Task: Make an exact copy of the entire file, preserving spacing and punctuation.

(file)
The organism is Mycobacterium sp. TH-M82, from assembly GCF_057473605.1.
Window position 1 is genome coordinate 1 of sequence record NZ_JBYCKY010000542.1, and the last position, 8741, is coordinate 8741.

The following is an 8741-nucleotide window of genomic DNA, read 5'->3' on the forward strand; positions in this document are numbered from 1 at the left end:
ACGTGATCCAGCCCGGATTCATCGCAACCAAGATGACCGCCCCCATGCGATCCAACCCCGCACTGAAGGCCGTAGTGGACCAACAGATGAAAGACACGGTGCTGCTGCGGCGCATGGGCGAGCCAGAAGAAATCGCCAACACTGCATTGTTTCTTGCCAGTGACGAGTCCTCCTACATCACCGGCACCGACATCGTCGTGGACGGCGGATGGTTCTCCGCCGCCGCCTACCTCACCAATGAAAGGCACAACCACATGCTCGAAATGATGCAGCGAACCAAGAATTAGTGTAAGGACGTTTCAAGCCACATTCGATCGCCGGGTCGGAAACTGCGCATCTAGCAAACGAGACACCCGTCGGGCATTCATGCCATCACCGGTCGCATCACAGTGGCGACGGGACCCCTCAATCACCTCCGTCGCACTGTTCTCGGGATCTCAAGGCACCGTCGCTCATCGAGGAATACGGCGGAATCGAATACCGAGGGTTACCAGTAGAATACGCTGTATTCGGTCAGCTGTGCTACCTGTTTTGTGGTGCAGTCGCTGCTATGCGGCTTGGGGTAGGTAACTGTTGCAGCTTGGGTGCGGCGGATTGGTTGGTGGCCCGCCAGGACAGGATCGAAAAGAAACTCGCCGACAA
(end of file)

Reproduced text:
The organism is Mycobacterium sp. TH-M82, from assembly GCF_057473605.1.
Window position 1 is genome coordinate 1 of sequence record NZ_JBYCKY010000542.1, and the last position, 8741, is coordinate 8741.

The following is an 8741-nucleotide window of genomic DNA, read 5'->3' on the forward strand; positions in this document are numbered from 1 at the left end:
ACGTGATCCAGCCCGGATTCATCGCAACCAAGATGACCGCCCCCATGCGATCCAACCCCGCACTGAAGGCCGTAGTGGACCAACAGATGAAAGACACGGTGCTGCTGCGGCGCATGGGCGAGCCAGAAGAAATCGCCAACACTGCATTGTTTCTTGCCAGTGACGAGTCCTCCTACATCACCGGCACCGACATCGTCGTGGACGGCGGATGGTTCTCCGCCGCCGCCTACCTCACCAATGAAAGGCACAACCACATGCTCGAAATGATGCAGCGAACCAAGAATTAGTGTAAGGACGTTTCAAGCCACATTCGATCGCCGGGTCGGAAACTGCGCATCTAGCAAACGAGACACCCGTCGGGCATTCATGCCATCACCGGTCGCATCACAGTGGCGACGGGACCCCTCAATCACCTCCGTCGCACTGTTCTCGGGATCTCAAGGCACCGTCGCTCATCGAGGAATACGGCGGAATCGAATACCGAGGGTTACCAGTAGAATACGCTGTATTCGGTCAGCTGTGCTACCTGTTTTGTGGTGCAGTCGCTGCTATGCGGCTTGGGGTAGGTAACTGTTGCAGCTTGGGTGCGGCGGATTGGTTGGTGGCCCGCCAGGACAGGATCGAAAAGAAACTCGCCGACAA